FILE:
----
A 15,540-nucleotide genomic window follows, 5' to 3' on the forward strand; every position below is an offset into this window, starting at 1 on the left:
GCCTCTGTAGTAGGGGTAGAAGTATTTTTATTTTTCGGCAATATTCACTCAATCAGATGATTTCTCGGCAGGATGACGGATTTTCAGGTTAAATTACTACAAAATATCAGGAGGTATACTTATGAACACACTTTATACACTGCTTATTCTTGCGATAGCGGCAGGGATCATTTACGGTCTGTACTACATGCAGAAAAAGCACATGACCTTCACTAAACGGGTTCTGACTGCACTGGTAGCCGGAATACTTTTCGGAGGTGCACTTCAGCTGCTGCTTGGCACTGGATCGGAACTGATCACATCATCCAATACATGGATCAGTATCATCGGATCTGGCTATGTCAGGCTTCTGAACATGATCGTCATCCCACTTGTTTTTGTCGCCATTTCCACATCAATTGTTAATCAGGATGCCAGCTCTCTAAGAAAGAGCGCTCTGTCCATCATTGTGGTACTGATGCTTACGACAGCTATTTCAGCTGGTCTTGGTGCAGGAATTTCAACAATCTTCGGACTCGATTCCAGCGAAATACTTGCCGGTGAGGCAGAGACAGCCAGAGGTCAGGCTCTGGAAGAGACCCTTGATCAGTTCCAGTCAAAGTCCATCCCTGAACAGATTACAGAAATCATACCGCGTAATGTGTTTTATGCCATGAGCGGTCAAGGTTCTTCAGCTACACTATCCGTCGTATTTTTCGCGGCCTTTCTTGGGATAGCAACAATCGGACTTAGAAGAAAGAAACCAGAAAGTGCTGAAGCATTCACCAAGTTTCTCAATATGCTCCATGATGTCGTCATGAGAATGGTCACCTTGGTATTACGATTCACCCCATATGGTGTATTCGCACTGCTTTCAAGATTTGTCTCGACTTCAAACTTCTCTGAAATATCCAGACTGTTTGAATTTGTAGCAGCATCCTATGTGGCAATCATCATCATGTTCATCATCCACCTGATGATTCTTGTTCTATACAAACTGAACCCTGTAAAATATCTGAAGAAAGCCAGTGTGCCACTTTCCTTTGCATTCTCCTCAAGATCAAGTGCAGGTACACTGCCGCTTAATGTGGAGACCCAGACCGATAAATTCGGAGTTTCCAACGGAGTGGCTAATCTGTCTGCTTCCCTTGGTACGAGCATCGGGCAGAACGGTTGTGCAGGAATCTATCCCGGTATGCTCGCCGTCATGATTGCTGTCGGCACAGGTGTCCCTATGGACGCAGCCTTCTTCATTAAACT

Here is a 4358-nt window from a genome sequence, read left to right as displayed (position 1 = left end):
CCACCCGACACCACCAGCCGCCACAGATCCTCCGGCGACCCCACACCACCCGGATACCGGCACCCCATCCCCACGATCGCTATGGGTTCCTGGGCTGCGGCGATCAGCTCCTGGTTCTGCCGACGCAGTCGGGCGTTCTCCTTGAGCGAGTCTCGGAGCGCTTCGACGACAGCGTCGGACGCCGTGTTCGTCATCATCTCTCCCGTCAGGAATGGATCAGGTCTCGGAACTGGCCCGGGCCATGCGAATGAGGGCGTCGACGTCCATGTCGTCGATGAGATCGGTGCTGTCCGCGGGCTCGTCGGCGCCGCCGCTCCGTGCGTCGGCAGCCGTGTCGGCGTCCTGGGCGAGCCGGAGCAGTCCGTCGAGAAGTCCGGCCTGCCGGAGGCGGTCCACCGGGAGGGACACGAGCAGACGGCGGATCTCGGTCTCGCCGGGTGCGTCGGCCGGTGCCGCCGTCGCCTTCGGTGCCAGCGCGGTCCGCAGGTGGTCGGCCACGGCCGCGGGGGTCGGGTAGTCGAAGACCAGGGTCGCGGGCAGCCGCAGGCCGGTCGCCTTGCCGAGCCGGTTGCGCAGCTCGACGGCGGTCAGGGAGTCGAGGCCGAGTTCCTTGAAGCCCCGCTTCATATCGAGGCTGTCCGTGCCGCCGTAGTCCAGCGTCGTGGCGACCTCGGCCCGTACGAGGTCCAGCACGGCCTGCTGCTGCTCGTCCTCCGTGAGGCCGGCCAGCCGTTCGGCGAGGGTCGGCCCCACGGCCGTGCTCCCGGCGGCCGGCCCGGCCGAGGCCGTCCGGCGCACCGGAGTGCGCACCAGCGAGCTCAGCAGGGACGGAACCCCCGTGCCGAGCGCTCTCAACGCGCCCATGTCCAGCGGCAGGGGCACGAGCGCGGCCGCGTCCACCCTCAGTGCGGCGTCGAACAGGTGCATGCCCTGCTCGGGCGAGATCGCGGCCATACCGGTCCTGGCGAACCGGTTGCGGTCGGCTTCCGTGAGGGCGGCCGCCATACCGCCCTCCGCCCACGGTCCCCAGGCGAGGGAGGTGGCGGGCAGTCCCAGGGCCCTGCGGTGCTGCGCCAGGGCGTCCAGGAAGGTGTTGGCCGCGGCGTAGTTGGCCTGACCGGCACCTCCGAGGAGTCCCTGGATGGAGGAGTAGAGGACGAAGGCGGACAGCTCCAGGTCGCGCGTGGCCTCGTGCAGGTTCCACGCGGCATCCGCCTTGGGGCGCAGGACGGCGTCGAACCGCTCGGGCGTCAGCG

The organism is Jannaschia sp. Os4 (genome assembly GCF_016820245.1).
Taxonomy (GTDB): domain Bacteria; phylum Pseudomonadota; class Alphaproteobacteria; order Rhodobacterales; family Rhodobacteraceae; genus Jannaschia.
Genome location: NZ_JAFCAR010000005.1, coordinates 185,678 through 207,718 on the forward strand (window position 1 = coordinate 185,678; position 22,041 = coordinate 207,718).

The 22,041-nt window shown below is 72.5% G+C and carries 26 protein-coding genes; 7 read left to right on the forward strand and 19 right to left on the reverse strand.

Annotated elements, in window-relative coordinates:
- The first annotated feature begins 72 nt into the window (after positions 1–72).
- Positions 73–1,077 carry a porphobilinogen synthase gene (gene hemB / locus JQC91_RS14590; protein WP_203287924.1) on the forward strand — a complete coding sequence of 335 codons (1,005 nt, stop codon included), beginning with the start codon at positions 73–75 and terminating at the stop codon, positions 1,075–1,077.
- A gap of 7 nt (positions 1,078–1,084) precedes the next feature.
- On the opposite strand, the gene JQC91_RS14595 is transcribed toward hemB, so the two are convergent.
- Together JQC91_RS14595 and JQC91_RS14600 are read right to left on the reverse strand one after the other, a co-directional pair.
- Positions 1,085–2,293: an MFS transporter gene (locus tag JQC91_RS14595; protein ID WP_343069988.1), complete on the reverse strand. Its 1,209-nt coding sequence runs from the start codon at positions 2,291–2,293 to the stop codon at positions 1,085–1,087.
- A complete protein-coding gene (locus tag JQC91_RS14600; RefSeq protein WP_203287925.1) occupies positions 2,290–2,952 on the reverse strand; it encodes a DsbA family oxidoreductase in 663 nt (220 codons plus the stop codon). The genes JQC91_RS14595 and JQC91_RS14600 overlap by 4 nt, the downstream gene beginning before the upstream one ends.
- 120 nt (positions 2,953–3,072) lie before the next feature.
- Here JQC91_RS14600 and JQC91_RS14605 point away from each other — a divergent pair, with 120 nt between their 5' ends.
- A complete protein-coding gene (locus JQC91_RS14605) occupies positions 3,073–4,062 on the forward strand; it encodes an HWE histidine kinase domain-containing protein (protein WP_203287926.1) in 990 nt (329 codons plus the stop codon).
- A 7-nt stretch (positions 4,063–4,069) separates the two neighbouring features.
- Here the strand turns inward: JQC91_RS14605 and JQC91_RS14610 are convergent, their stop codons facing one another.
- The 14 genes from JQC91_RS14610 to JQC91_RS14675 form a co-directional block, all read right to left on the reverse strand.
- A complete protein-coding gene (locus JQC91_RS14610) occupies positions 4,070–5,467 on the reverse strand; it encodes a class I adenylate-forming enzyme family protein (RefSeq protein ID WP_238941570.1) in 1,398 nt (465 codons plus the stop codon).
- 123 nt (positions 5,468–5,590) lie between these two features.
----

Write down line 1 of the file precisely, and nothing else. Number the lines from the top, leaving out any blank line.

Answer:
A 15,540-nucleotide genomic window follows, 5' to 3' on the forward strand; every position below is an offset into this window, starting at 1 on the left: